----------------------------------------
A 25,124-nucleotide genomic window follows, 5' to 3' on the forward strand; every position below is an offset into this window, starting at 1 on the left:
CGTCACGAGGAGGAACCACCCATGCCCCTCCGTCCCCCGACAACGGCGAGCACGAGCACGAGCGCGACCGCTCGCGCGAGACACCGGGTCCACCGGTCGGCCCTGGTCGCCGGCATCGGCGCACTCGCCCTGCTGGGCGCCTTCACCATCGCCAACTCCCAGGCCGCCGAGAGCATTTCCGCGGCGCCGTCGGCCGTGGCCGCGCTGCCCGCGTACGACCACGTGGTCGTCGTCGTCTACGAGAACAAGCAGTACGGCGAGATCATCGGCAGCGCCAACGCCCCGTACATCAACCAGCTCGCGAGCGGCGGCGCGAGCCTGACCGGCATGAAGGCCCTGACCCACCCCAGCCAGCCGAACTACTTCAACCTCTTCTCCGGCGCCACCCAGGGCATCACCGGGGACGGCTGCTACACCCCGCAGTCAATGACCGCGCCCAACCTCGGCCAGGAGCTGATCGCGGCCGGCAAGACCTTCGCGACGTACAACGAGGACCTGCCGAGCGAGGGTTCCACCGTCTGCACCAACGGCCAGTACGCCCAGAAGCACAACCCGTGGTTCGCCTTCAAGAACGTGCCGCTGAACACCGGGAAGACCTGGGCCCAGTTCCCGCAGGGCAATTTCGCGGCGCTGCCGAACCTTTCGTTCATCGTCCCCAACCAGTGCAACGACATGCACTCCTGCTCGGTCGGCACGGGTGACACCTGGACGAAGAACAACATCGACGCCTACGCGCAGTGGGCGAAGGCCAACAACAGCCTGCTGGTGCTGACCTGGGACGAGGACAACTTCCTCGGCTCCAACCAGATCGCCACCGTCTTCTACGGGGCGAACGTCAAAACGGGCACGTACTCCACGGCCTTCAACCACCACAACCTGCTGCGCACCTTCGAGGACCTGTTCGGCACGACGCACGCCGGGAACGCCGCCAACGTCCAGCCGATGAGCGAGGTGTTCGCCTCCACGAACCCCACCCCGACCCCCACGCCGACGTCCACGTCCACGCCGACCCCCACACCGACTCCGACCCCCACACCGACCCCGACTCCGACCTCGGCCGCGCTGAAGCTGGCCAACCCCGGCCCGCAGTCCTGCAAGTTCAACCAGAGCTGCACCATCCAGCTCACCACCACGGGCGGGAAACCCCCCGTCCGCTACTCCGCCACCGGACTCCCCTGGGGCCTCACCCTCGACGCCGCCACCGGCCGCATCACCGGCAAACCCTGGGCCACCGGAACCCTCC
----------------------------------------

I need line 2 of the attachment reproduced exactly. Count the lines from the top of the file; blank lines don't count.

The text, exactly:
CGTCACGAGGAGGAACCACCCATGCCCCTCCGTCCCCCGACAACGGCGAGCACGAGCACGAGCGCGACCGCTCGCGCGAGACACCGGGTCCACCGGTCGGCCCTGGTCGCCGGCATCGGCGCACTCGCCCTGCTGGGCGCCTTCACCATCGCCAACTCCCAGGCCGCCGAGAGCATTTCCGCGGCGCCGTCGGCCGTGGCCGCGCTGCCCGCGTACGACCACGTGGTCGTCGTCGTCTACGAGAACAAGCAGTACGGCGAGATCATCGGCAGCGCCAACGCCCCGTACATCAACCAGCTCGCGAGCGGCGGCGCGAGCCTGACCGGCATGAAGGCCCTGACCCACCCCAGCCAGCCGAACTACTTCAACCTCTTCTCCGGCGCCACCCAGGGCATCACCGGGGACGGCTGCTACACCCCGCAGTCAATGACCGCGCCCAACCTCGGCCAGGAGCTGATCGCGGCCGGCAAGACCTTCGCGACGTACAACGAGGACCTGCCGAGCGAGGGTTCCACCGTCTGCACCAACGGCCAGTACGCCCAGAAGCACAACCCGTGGTTCGCCTTCAAGAACGTGCCGCTGAACACCGGGAAGACCTGGGCCCAGTTCCCGCAGGGCAATTTCGCGGCGCTGCCGAACCTTTCGTTCATCGTCCCCAACCAGTGCAACGACATGCACTCCTGCTCGGTCGGCACGGGTGACACCTGGACGAAGAACAACATCGACGCCTACGCGCAGTGGGCGAAGGCCAACAACAGCCTGCTGGTGCTGACCTGGGACGAGGACAACTTCCTCGGCTCCAACCAGATCGCCACCGTCTTCTACGGGGCGAACGTCAAAACGGGCACGTACTCCACGGCCTTCAACCACCACAACCTGCTGCGCACCTTCGAGGACCTGTTCGGCACGACGCACGCCGGGAACGCCGCCAACGTCCAGCCGATGAGCGAGGTGTTCGCCTCCACGAACCCCACCCCGACCCCCACGCCGACGTCCACGTCCACGCCGACCCCCACACCGACTCCGACCCCCACACCGACCCCGACTCCGACCTCGGCCGCGCTGAAGCTGGCCAACCCCGGCCCGCAGTCCTGCAAGTTCAACCAGAGCTGCACCATCCAGCTCACCACCACGGGCGGGAAACCCCCCGTCCGCTACTCCGCCACCGGACTCCCCTGGGGCCTCACCCTCGACGCCGCCACCGGCCGCATCACCGGCAAACCCTGGGCCACCGGAACCCTCC